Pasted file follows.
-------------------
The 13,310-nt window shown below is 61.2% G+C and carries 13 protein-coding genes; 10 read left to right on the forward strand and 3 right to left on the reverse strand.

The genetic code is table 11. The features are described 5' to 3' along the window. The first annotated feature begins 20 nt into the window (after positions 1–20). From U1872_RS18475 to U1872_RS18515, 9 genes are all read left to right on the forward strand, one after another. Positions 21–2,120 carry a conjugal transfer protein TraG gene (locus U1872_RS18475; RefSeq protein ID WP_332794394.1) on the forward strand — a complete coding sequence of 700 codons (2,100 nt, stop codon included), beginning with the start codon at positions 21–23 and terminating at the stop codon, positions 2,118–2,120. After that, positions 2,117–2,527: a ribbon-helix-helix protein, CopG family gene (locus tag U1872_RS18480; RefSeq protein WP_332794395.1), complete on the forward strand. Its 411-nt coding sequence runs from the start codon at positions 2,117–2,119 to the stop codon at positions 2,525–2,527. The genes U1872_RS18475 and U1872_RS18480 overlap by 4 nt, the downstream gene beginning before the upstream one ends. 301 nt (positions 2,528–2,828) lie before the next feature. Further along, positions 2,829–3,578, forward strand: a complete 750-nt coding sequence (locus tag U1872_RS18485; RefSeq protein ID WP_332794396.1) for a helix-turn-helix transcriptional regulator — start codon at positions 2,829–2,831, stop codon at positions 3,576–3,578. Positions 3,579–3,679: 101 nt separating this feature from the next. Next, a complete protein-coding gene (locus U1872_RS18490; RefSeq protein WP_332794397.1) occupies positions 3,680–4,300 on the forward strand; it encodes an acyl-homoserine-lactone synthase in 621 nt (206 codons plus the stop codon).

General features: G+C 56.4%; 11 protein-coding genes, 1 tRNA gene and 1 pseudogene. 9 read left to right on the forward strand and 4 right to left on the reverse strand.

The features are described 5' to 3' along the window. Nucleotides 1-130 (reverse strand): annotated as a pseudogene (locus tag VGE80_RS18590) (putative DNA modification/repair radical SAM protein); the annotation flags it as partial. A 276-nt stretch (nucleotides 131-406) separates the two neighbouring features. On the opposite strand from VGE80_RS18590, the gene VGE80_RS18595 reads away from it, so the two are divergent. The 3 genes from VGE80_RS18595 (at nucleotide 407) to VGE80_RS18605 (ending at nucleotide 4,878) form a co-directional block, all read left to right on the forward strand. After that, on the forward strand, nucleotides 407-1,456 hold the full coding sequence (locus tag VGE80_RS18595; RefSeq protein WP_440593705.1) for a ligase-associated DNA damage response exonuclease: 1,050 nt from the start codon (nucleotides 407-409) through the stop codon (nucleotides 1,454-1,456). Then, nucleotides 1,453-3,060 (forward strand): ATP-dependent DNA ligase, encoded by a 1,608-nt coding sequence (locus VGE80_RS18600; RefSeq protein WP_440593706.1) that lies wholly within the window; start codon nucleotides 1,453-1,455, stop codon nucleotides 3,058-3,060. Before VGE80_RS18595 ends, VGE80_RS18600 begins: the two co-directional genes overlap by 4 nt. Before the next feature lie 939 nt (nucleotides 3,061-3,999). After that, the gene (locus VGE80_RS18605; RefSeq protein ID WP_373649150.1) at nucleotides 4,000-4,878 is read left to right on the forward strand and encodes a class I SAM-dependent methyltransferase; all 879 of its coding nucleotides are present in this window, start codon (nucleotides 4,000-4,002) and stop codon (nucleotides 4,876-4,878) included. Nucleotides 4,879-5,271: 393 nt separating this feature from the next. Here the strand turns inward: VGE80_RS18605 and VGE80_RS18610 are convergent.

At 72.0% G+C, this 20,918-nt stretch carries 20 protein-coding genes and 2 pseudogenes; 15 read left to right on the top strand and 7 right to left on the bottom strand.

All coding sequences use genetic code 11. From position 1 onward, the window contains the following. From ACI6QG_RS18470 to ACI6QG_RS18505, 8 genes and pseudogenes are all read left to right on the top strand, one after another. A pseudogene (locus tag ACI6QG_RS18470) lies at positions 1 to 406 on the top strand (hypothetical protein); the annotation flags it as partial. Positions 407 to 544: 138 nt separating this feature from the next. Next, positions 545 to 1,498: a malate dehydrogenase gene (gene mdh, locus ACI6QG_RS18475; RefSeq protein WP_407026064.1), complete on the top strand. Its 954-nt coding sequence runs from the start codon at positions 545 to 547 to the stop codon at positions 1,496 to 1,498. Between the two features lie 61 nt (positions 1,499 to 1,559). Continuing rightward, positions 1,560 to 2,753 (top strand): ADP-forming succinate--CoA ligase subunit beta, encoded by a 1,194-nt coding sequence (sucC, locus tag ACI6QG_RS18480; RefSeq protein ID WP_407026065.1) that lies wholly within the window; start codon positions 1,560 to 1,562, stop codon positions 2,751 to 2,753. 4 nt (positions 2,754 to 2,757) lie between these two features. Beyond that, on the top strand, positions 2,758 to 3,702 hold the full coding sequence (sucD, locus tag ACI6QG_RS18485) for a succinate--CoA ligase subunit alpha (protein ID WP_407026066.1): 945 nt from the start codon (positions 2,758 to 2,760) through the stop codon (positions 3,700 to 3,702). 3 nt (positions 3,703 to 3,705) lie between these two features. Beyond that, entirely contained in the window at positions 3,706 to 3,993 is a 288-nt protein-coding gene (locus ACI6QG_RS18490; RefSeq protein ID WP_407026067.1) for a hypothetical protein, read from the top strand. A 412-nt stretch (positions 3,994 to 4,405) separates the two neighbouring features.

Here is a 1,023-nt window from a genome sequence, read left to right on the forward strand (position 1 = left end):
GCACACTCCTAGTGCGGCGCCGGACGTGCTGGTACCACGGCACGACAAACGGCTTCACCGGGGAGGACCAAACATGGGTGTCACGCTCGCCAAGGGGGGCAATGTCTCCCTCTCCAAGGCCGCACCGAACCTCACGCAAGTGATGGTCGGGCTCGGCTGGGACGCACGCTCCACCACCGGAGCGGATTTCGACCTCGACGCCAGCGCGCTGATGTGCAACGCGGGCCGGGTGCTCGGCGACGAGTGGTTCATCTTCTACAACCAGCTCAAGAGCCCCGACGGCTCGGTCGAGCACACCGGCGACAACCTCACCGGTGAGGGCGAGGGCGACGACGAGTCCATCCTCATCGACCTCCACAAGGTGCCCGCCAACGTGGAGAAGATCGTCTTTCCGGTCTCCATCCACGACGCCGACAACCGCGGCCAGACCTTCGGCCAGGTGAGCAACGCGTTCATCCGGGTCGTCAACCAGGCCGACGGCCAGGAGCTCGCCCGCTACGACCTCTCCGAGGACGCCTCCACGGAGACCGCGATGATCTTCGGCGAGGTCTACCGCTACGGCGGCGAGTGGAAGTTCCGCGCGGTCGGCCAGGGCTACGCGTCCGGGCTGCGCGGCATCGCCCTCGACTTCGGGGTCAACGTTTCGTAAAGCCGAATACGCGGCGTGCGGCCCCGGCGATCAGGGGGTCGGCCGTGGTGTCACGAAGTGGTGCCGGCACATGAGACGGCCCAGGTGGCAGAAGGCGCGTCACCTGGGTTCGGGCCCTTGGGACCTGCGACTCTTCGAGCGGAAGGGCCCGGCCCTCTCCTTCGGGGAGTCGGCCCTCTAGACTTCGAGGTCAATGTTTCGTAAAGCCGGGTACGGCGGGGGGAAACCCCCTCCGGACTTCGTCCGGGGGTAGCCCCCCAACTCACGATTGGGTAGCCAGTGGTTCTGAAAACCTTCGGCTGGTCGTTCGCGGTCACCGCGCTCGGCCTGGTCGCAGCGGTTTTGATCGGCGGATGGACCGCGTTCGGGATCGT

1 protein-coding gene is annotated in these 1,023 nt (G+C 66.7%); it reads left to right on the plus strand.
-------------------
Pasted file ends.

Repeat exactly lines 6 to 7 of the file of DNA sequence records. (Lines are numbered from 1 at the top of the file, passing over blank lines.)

All coding sequences use genetic code 11. From position 1 onward, the window contains the following. From ACI6QG_RS18470 to ACI6QG_RS18505, 8 genes and pseudogenes are all read left to right on the top strand, one after another. A pseudogene (locus tag ACI6QG_RS18470) lies at positions 1 to 406 on the top strand (hypothetical protein); the annotation flags it as partial. Positions 407 to 544: 138 nt separating this feature from the next. Next, positions 545 to 1,498: a malate dehydrogenase gene (gene mdh, locus ACI6QG_RS18475; RefSeq protein WP_407026064.1), complete on the top strand. Its 954-nt coding sequence runs from the start codon at positions 545 to 547 to the stop codon at positions 1,496 to 1,498. Between the two features lie 61 nt (positions 1,499 to 1,559). Continuing rightward, positions 1,560 to 2,753 (top strand): ADP-forming succinate--CoA ligase subunit beta, encoded by a 1,194-nt coding sequence (sucC, locus tag ACI6QG_RS18480; RefSeq protein ID WP_407026065.1) that lies wholly within the window; start codon positions 1,560 to 1,562, stop codon positions 2,751 to 2,753. 4 nt (positions 2,754 to 2,757) lie between these two features. Beyond that, on the top strand, positions 2,758 to 3,702 hold the full coding sequence (sucD, locus tag ACI6QG_RS18485) for a succinate--CoA ligase subunit alpha (protein ID WP_407026066.1): 945 nt from the start codon (positions 2,758 to 2,760) through the stop codon (positions 3,700 to 3,702). 3 nt (positions 3,703 to 3,705) lie between these two features. Beyond that, entirely contained in the window at positions 3,706 to 3,993 is a 288-nt protein-coding gene (locus ACI6QG_RS18490; RefSeq protein ID WP_407026067.1) for a hypothetical protein, read from the top strand. A 412-nt stretch (positions 3,994 to 4,405) separates the two neighbouring features.

Here is a 1,023-nt window from a genome sequence, read left to right on the forward strand (position 1 = left end):